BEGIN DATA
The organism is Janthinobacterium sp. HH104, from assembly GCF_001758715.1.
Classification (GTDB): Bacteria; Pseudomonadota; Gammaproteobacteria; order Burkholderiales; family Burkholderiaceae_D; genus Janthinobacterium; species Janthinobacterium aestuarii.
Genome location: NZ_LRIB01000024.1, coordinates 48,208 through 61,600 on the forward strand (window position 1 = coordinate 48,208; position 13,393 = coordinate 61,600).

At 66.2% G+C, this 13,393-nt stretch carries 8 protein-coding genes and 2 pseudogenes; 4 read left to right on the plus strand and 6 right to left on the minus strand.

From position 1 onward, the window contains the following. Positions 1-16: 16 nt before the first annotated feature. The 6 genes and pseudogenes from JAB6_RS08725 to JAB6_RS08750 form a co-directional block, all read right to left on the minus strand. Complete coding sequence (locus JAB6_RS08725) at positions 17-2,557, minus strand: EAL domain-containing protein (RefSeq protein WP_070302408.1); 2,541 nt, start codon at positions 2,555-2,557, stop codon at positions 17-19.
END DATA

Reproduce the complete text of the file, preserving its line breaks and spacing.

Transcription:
The organism is Janthinobacterium sp. HH104, from assembly GCF_001758715.1.
Classification (GTDB): Bacteria; Pseudomonadota; Gammaproteobacteria; order Burkholderiales; family Burkholderiaceae_D; genus Janthinobacterium; species Janthinobacterium aestuarii.
Genome location: NZ_LRIB01000024.1, coordinates 48,208 through 61,600 on the forward strand (window position 1 = coordinate 48,208; position 13,393 = coordinate 61,600).

At 66.2% G+C, this 13,393-nt stretch carries 8 protein-coding genes and 2 pseudogenes; 4 read left to right on the plus strand and 6 right to left on the minus strand.

From position 1 onward, the window contains the following. Positions 1-16: 16 nt before the first annotated feature. The 6 genes and pseudogenes from JAB6_RS08725 to JAB6_RS08750 form a co-directional block, all read right to left on the minus strand. Complete coding sequence (locus JAB6_RS08725) at positions 17-2,557, minus strand: EAL domain-containing protein (RefSeq protein WP_070302408.1); 2,541 nt, start codon at positions 2,555-2,557, stop codon at positions 17-19.